Habits are a popular topic for people who are looking to improve. Lots of popular authors including Gretchen Rubin and James Clear have written about how to create and maintain habits with techniques such as habit stacking. And since I’m interested in how we can leverage personal productivity improvements to improve team effectiveness, I will outline five habits that teams can create that will improve your project success. And it doesn’t just apply to project teams. These can work for any kind of team.
1. Start a book club habit
Everywhere I turn someone is mentioning their book club to me. And I have enjoyed the ones that I have been in over the years. Why can’t business teams create their own book clubs? It might meet monthly or quarterly, or whatever you choose. But I find it works better if it is a routine, or a habit. Somehow, putting it on auto-pilot reduces the stress.
One of the conversations that you should have when you get started is around the administrative piece. Will you rotate leadership or location? Is food part of the equation? Who gets to choose the next book? One of my favorite book clubs had one person who was particularly interested in writing up summaries and we ended up with a blog about the books we had read. It was great fun, relaxing, and educational. What more could we all want?
2. Use the morning meeting to express gratitude for something
I’ve written before on using standing meetings, which are a habit that teams can use. I’ll add to that here. Find something in your daily standing meetings that everyone can be grateful for and celebrate that moment. It might be the discovery that someone uncovered a new risk, or that a new task was completed, or that someone’s child just got out of the hospital.
You may choose to thank others, to thank God, or you might just thank fate. The point is to give thanks. We don’t do enough of that these days. Sometimes what it takes to improve team effectiveness requires a collective mind shift. So let’s shift to a mind-set of gratitude.
Sometimes what it takes to improve team effectiveness requires a collective mind shift. So let’s shift to a mind-set of gratitude. #gratitude #teamwork #habits #leadership #business #projectmanagement
3. Commit to what you plan to accomplish as a team every day
Some companies and teams have resisted the need to physically, or virtually, meet every day. And I acknowledge that not every team needs to meet every day. But if you have a project that is moving, even at a snail’s pace, I believe it makes sense to commit together to what you plan to accomplish each day.
The power of that commitment to accomplish something specific is well-known. People wanting to lose weight will tell you that having an accountability partner is helpful. We’re seeing more virtual working spaces popping up — like Caveday and Flow Club — to encourage deep work by creating accountability.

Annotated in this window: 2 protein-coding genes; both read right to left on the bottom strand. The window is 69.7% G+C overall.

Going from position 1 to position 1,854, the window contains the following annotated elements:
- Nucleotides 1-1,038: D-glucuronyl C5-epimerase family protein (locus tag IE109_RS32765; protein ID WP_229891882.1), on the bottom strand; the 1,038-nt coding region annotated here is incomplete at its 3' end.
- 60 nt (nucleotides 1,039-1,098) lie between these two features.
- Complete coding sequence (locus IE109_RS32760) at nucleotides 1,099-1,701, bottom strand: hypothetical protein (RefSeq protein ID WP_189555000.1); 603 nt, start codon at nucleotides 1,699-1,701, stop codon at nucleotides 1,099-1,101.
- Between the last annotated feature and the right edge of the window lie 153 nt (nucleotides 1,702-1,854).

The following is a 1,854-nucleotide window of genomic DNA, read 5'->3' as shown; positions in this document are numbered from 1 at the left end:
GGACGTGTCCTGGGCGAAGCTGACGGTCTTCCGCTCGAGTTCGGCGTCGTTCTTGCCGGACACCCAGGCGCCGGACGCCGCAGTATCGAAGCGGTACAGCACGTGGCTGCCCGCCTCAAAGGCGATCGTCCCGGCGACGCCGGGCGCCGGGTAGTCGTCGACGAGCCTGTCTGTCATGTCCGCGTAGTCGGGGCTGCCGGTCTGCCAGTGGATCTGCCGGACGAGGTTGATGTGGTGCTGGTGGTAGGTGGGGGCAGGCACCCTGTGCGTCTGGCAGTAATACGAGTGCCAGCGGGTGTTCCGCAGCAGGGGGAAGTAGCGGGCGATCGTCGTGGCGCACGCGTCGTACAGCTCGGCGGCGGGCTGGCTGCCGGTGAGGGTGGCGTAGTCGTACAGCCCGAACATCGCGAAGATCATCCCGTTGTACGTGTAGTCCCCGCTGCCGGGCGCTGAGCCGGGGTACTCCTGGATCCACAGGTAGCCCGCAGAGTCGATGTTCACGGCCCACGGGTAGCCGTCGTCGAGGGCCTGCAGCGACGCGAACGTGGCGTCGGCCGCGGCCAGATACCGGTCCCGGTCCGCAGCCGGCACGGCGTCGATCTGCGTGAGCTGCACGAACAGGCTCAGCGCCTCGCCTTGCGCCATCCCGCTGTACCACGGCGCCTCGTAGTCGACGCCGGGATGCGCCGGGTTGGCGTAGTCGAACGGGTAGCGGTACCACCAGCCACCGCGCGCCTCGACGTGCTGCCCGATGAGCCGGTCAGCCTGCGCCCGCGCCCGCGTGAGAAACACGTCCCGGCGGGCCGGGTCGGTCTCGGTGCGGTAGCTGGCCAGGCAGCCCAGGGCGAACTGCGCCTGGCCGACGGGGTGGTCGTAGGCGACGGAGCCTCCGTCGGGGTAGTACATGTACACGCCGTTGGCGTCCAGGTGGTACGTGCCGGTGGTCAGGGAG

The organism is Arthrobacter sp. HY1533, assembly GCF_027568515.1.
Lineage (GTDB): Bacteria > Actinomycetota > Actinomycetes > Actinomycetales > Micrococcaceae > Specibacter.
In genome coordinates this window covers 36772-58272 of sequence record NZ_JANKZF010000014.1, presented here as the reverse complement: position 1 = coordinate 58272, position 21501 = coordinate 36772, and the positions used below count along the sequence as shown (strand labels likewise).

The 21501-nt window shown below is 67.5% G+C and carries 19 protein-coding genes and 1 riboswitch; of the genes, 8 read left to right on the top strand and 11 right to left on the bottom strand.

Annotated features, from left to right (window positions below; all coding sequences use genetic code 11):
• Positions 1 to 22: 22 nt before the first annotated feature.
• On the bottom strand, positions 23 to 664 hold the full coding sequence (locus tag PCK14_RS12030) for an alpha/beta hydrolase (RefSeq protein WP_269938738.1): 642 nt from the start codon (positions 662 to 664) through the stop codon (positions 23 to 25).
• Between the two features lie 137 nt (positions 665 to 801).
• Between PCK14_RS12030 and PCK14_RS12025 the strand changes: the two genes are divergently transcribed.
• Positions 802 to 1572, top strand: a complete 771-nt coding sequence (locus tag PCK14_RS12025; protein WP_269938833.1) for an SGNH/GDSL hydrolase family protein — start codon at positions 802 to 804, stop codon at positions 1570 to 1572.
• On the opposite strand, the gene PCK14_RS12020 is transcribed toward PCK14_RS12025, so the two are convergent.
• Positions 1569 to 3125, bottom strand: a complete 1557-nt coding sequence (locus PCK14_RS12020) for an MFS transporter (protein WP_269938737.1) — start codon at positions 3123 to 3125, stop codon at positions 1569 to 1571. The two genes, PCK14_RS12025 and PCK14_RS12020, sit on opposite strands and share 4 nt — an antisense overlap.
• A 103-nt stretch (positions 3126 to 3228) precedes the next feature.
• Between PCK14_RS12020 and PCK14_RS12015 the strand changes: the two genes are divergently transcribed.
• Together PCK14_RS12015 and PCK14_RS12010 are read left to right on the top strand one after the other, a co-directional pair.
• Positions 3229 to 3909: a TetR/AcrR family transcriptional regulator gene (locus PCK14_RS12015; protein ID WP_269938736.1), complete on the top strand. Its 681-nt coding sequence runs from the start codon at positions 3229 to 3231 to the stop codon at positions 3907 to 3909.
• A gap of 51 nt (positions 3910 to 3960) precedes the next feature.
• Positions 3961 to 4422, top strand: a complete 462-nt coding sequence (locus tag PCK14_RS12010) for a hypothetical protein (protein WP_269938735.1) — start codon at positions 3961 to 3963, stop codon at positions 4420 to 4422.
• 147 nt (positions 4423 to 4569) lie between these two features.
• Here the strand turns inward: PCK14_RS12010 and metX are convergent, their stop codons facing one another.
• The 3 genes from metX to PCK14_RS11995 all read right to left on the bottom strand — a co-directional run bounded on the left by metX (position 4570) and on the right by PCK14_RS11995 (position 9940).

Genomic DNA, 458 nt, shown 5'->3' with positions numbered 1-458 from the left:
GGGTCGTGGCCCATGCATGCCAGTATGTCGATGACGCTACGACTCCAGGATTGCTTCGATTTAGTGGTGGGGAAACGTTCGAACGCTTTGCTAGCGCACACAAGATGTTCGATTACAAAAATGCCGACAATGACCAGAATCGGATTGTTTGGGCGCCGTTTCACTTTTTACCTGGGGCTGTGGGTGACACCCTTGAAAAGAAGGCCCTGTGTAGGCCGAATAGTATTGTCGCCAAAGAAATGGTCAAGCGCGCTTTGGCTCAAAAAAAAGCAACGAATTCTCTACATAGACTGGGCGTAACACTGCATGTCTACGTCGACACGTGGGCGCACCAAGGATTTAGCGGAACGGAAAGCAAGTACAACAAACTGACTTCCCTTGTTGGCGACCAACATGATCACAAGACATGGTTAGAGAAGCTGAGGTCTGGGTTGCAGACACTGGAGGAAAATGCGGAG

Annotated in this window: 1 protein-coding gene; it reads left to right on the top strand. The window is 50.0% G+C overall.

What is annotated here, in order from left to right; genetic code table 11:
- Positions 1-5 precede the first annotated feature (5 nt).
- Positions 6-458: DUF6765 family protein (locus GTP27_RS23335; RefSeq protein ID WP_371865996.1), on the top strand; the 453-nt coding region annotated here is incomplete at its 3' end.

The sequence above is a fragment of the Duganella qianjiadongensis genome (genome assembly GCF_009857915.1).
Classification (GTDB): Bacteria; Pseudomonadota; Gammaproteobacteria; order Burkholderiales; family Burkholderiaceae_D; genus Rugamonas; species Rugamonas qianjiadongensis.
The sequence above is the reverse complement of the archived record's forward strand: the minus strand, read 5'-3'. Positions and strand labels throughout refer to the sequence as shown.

We cannot continue to think that it is okay to work, day after day, for an organization and not deliver value. And those of us who work for ourselves need to have that same level of accountability — maybe more. Working is not supposed to be easy. It’s called work for a reason and bosses have every right to expect employees to perform to high standards. Team effectiveness is an ever-present aspiration. And committing daily to what you plan to accomplish is a great start.
4. Agree, as a team, on a regular decluttering habit
Are you familiar with working in a company and having a problem with co-workers leaving food in the refrigerator and forgetting it’s there? It’s the same with leaving work papers lying around, and coats or umbrellas that never seem to go home with the owner.
It adds up, and at some point, the distractions of that mess can keep our brains from functioning at full capacity. Have you ever noticed that little children absolutely engage with toys that are put away and get bored by toys that are in the middle of the floor? Why is that? All that clutter shuts down the brain.
So, agree as a team on a regular decluttering habit and what that means.
5. Establish a daily shut down process
I remember working in a company some years ago, and everyone in our department always quit working at about the same time. And inevitably, as the time approached it got harder and harder to walk out the door. The phones seemed to ring off the hook in the last fifteen minutes of the day.
These days, with the ubiquity of technology, quitting cannot mean that technology stops. We must be willing to turn it off. And depending on the type of company you work in, shutting down may be something that teams can do together, or individuals must do on their own.
We need to acknowledge that none of us should be on the job for ridiculously long hours day after day. A healthy work life balance is important, and companies and leaders need to encourage it. We all live with high levels of stress; just read the news. Employers don’t need to add any more stress than needed.
Building team effectiveness is no different from improving your personal productivity except that we are working together towards the same goal. And having consistent behaviors from day to day helps.
Get together with your team and decide when you all want to quit for the day, and what that looks like for everyone. Talk about whether you want to get and receive communications (and what kind of messages) outside of work hours. If you work from home some, establish signals so that your family knows when you are working and when you are just paying the bills. Particularly for moms who carry a larger domestic load of responsibilities, our young children may feel like we are always working.
If you want to read more about teamwork, I’d love for you to buy my book — Herding Smart Cats: Project Management Reimagined.